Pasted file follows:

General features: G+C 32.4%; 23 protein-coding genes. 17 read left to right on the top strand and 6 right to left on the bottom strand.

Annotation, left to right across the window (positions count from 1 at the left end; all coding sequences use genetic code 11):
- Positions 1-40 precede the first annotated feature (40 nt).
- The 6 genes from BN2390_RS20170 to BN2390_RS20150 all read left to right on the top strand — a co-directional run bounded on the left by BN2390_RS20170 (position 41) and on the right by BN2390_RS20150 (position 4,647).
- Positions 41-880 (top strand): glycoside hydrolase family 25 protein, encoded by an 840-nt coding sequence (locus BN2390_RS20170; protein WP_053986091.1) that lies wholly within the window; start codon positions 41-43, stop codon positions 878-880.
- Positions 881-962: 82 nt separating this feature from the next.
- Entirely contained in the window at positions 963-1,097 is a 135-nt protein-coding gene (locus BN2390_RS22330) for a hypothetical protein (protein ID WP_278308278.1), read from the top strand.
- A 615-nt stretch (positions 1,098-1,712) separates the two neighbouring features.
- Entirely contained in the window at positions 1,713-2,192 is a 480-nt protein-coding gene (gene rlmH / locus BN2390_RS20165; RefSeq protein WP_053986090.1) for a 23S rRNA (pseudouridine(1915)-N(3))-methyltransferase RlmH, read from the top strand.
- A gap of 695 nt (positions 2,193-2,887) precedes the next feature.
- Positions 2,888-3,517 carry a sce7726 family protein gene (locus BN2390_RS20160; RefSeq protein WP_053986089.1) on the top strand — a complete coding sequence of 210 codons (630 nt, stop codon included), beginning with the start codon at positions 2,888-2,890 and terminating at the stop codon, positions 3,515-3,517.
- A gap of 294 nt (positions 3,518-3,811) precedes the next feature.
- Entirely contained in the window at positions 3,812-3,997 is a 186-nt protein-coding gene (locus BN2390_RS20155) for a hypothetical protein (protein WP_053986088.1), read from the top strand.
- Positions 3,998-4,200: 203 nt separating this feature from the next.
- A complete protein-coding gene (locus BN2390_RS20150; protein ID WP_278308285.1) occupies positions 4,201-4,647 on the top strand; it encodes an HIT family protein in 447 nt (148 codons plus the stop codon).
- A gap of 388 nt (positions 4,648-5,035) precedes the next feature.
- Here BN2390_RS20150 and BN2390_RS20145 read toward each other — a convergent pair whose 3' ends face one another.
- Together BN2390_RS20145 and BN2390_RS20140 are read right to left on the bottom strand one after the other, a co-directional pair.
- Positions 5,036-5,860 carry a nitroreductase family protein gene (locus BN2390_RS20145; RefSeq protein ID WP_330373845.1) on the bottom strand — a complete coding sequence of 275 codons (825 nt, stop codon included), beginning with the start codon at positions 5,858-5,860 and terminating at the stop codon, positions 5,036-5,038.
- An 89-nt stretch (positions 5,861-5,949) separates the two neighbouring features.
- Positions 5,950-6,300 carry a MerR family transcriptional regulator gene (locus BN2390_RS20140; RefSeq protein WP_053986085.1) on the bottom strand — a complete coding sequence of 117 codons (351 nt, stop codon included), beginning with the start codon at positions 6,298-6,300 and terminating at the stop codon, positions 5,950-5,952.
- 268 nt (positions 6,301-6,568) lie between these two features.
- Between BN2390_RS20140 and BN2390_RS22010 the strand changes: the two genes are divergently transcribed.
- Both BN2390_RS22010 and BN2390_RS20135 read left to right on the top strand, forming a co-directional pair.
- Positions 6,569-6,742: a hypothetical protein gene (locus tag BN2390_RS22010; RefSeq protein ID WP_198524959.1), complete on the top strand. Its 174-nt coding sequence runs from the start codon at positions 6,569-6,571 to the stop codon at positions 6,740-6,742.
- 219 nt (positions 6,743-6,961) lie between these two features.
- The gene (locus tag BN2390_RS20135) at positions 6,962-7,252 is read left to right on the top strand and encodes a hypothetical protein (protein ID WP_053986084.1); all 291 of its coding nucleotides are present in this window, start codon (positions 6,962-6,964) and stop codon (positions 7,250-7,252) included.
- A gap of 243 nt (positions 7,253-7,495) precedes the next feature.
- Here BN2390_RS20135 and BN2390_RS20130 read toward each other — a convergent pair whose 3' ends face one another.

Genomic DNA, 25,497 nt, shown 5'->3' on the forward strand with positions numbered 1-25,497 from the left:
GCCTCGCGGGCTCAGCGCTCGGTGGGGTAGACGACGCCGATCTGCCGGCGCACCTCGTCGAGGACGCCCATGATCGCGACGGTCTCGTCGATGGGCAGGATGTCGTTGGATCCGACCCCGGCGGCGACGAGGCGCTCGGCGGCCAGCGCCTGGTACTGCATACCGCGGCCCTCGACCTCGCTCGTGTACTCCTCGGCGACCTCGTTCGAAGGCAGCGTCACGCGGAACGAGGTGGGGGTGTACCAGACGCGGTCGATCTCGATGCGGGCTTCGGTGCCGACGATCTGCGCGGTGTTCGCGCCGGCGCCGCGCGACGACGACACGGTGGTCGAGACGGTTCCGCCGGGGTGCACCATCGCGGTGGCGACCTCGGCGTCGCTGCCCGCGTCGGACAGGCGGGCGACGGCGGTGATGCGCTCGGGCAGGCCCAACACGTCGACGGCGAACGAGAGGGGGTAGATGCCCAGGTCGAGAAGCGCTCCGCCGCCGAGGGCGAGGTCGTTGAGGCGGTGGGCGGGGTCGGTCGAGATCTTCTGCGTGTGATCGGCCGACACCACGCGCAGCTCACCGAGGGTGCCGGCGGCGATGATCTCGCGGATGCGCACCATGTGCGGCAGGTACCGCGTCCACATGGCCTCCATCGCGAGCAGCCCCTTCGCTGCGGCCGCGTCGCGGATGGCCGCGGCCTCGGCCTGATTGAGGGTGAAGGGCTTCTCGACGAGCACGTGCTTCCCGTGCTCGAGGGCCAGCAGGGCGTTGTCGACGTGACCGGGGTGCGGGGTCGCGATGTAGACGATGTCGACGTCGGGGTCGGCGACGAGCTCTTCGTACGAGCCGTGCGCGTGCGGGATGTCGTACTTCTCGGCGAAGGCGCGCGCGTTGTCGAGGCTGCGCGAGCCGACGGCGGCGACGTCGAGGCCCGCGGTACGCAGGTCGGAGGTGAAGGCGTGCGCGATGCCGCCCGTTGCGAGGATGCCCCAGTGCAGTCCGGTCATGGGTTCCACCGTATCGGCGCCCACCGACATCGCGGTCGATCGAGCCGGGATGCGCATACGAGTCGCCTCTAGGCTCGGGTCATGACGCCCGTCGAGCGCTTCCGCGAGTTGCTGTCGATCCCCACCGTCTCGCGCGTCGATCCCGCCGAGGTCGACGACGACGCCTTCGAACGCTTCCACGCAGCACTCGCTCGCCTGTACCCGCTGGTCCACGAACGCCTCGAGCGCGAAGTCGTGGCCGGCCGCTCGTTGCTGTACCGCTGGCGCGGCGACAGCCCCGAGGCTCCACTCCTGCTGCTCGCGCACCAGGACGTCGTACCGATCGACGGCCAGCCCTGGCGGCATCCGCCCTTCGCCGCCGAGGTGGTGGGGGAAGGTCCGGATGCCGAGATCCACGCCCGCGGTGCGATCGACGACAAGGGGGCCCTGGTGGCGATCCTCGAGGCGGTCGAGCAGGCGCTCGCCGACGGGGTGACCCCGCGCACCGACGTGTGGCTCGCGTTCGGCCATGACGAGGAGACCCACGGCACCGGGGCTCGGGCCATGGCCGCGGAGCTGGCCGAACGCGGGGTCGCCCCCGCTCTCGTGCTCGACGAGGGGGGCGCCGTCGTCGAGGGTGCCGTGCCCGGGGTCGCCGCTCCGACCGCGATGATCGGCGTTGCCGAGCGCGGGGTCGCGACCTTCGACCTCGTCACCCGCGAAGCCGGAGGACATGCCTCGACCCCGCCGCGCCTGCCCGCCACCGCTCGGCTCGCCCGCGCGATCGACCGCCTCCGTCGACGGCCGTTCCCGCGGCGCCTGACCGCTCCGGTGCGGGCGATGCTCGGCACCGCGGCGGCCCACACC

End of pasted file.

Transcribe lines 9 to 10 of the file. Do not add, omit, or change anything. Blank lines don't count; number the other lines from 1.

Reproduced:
- Entirely contained in the window at positions 1,713-2,192 is a 480-nt protein-coding gene (gene rlmH / locus BN2390_RS20165; RefSeq protein WP_053986090.1) for a 23S rRNA (pseudouridine(1915)-N(3))-methyltransferase RlmH, read from the top strand.
- A gap of 695 nt (positions 2,193-2,887) precedes the next feature.